Craft Beer: The joke's on you if you're dissin' Road Trippin'

Uncool, dudes – my heart sank when I saw this attempt at a bit of knockabout humour by a Belfast bar
Paul McConville

THIS week I picked up a couple of nice IPAs from Beer Hut. The lads in Kilkeel know their hops and both Disco Juice (4.6 per cent) and Spectrum (6 per cent) were tucked away with a high degree of satisfaction.

Disco Juice is a light and juicy number whereas Spectrum leans more towards the west coast (America, that is) IPA end of the, eh, spectrum with sharper, piney and citrus notes.

One thing the past 12 months of more or less blanket lockdown for the hospitality industry here has done is give local producers the time to beaver away and knock out some great beers and I had intended on writing a bit more about some of them this week.

Now, as we emerge from that enforced hibernation, local brewers will be looking forward to hoisting their kegs of goodness to pubs. Of course, the Big Beer stranglehold on the pub scene here means that jostling for tap space can be akin to taking a swipe at Finn McCool.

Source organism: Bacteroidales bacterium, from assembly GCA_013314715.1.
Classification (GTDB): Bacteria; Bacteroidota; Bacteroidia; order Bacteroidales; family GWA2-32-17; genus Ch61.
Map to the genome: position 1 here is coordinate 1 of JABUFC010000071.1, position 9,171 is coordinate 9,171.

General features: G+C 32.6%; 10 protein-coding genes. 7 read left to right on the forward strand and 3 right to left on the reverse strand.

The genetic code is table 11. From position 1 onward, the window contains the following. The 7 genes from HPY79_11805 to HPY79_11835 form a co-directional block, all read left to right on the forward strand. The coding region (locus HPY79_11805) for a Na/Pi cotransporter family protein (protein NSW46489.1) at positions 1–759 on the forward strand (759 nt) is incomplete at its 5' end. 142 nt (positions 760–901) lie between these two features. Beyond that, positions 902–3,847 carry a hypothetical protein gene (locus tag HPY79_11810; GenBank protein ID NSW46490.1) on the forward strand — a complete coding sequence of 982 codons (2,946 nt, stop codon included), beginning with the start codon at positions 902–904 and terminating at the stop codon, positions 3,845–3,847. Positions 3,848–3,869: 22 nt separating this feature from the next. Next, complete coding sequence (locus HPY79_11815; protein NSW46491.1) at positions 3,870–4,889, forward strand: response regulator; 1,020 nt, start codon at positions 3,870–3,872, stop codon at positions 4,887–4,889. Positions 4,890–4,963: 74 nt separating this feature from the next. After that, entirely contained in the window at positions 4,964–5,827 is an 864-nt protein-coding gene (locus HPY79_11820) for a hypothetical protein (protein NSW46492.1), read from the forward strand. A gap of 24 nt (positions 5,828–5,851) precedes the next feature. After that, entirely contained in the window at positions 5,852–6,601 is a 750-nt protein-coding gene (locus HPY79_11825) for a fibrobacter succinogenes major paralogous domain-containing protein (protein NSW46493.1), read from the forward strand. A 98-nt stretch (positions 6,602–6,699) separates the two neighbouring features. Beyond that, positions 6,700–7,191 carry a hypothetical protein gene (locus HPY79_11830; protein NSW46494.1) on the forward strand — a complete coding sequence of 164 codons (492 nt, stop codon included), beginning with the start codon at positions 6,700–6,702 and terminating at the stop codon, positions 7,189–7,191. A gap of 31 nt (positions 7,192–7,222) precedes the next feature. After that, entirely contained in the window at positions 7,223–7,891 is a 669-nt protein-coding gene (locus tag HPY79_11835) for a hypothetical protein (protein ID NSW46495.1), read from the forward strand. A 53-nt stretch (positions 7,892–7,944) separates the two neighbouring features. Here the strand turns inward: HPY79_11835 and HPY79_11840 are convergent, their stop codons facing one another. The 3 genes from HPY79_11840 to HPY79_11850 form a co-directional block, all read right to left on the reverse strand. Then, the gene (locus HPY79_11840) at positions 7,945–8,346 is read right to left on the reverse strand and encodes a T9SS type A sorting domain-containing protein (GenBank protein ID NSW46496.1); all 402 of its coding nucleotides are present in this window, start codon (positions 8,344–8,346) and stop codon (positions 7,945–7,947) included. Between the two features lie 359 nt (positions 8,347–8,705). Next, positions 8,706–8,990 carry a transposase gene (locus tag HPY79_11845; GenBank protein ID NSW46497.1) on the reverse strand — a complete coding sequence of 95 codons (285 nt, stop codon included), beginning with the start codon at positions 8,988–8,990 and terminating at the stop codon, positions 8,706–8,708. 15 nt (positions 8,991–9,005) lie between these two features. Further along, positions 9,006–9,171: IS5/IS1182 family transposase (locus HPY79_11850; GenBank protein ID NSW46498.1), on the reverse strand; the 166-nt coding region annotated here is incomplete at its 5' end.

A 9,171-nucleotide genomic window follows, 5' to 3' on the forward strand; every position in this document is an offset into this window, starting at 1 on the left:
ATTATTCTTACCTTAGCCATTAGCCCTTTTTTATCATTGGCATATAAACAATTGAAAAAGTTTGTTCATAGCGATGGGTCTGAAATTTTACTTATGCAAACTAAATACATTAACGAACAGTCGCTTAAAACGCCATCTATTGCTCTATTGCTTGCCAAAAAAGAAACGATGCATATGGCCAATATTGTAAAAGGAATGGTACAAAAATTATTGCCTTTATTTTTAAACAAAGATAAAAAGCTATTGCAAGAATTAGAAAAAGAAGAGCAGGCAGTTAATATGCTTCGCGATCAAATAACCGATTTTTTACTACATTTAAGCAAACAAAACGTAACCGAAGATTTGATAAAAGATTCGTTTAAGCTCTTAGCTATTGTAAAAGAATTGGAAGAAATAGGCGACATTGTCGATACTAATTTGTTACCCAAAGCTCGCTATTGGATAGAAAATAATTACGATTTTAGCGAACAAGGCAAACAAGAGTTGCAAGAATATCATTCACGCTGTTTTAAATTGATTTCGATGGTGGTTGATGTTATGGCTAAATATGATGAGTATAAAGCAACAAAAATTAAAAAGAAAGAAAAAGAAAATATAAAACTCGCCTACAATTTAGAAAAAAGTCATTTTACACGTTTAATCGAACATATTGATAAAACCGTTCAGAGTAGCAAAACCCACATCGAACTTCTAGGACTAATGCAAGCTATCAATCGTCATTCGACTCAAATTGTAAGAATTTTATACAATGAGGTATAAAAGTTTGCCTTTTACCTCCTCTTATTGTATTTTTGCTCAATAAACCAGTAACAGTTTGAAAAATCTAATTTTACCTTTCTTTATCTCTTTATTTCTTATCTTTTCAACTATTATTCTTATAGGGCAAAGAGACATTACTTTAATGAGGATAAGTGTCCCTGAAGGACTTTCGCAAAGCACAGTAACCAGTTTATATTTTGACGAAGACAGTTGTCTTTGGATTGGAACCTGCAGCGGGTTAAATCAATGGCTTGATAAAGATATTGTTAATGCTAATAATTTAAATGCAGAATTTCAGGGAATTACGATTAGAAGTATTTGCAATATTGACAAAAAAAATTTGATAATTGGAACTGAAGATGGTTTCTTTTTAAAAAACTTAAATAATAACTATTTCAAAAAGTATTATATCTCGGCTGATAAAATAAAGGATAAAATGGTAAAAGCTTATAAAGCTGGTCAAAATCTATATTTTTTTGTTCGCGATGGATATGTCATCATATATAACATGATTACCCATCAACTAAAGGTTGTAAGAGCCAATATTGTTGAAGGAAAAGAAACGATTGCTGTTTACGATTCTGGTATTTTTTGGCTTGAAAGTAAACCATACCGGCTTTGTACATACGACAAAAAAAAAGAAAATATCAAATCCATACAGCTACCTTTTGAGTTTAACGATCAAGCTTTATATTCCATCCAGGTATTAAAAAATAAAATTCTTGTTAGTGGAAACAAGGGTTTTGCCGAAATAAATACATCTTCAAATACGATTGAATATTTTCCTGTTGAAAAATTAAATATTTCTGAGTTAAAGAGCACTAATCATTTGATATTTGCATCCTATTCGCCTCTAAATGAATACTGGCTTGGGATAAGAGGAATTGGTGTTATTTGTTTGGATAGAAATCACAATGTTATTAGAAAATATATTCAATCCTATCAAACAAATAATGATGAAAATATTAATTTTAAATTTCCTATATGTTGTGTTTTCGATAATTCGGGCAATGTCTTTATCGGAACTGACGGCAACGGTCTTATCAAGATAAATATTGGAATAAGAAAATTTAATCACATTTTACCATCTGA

So my heart sank when I saw a Belfast city centre bar's attempt at a bit of knockabout humour when it listed Bullhouse's fine Road Trippin' pale ale under the heading ‘Overpriced Hipster Beers'. A pint of this locally produced beer was going for £5.95, but it is listed just under pints of Magners and Guinness which will set the thirsty punter back £4.95.

Now without getting into the broader issue of the price of a pint in Belfast, the inference (jocular or otherwise) that the craft is needlessly expensive is very unhelpful. There's a reason why McDonald's can afford to sell the cheapest hamburgers but you're not going to get the glad rags on and take your significant other for a couple of Big Macs for a special occasion (with the greatest respect to the Golden Arches).

The government in the south has made moves to introduce minimum pricing on alcohol, with a similar move mooted in the north. This might elevate the price of a mass-produced pint of lager or stout to somewhere closer to the cost of locally brewed beers.

Of course, the difference will be that the profits derived from the latter will be reinvested in the local economy on the purchase of supplies, payment of rent and rates by brewers and the employment of staff.

Yes, so-called ‘hipster' beer comes at a premium, but you're getting much more than a pint of well-produced beer. You're supporting sustainability and creativity and if that means being a hipster, well chuck me a pair of braces and throw away my razors.

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